« Reply #21 on: October 27, 2020, 05:31:32 am »
Full details of drilling/heating and cutting: https://tips.graphica.com.au/sgi-nvram.

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Offline james_s

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Re: Reverse engineer Dallas DS1742W?
« Reply #22 on: October 27, 2020, 06:38:05 am »
Hi James_s,

thanks for feedback.

Yes I am aware that this might be a "fake" or the other alternative is that it is faulty.

It was a DS1742W-120+ variation which appear to be the ones which are the potential "fakes".

These have the battery and PCB on the bottom and not the top.

Is your X-ray of DS1742W-120 or DS1742W-120+ and is there any known difference in these variations ?

The spec sheet just indicate that the -120+ is lead free.

I have known good DS1742W-120 variations which are from my SGI machines, but have deliberately held back from opening these up until I complete some further testing and validation with EEPROM programmer I have been using.

I currently have two known good spares.
In playing with the "fakes" I am now pretty comfortable that I will be able to open up "real" variation with confidence that I will not damage it.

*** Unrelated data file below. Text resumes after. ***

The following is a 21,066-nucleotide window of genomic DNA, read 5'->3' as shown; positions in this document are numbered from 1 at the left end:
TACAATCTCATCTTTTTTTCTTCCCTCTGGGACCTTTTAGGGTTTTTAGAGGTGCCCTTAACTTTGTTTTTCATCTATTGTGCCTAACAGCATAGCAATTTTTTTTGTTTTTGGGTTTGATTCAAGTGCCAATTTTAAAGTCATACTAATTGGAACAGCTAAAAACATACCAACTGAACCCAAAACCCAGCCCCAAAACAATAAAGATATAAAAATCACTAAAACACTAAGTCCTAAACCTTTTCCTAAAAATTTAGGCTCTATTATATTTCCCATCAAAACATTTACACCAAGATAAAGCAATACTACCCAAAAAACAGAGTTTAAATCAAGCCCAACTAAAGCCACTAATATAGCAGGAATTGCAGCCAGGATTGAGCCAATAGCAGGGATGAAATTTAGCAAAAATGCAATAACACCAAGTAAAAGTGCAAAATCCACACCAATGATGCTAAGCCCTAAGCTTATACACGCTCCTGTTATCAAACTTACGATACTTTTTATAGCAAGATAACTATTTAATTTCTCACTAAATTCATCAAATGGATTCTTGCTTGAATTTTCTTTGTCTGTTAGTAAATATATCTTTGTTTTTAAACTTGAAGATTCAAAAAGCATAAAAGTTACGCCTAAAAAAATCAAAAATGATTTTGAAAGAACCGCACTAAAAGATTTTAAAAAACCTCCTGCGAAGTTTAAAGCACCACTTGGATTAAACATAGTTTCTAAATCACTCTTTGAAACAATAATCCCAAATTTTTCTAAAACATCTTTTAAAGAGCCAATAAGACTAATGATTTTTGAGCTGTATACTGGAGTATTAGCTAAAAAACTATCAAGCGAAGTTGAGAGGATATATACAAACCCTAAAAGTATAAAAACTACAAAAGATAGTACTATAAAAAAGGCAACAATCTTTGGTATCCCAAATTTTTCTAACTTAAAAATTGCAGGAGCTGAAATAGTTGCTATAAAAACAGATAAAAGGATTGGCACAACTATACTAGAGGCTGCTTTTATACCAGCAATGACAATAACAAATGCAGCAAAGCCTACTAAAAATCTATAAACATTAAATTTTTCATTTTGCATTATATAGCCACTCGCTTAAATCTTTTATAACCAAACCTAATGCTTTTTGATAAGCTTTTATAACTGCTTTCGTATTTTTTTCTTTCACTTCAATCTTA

Cheers from Oz,


zebity/jwhat/John.

Looking again, your chip is 100% a fake. It has the same weird texture and faint blurry printing as the fakes I got a few years ago, and the internal layout is completely different. Mine is a DS1742W-150 out of a Tek TDS3000 scope but there is no visible difference inside parts of different speeds. I have xrayed 5 or 6 genuine DSxxxx parts and a handful of fakes and all of the genuine parts have a similar style. Fine traces, small vias, surface mount packages, very tidy assembly. The fakes are different, look at the PCB you extracted, big fat traces, huge vias, sloppy soldering, DIP package inside. Measure the external dimensions, the fakes are larger than the genuine parts.

The DS1742 went out of production several years ago so if you buy one with a current date code it is fake. If you buy one from China it is either fake or an old used part. Ebay is full of fake Dallas chips, you can tell immediately by the prices. Don't be scammed, the fake parts don't work.
« Last Edit: October 27, 2020, 07:56:16 pm by james_s »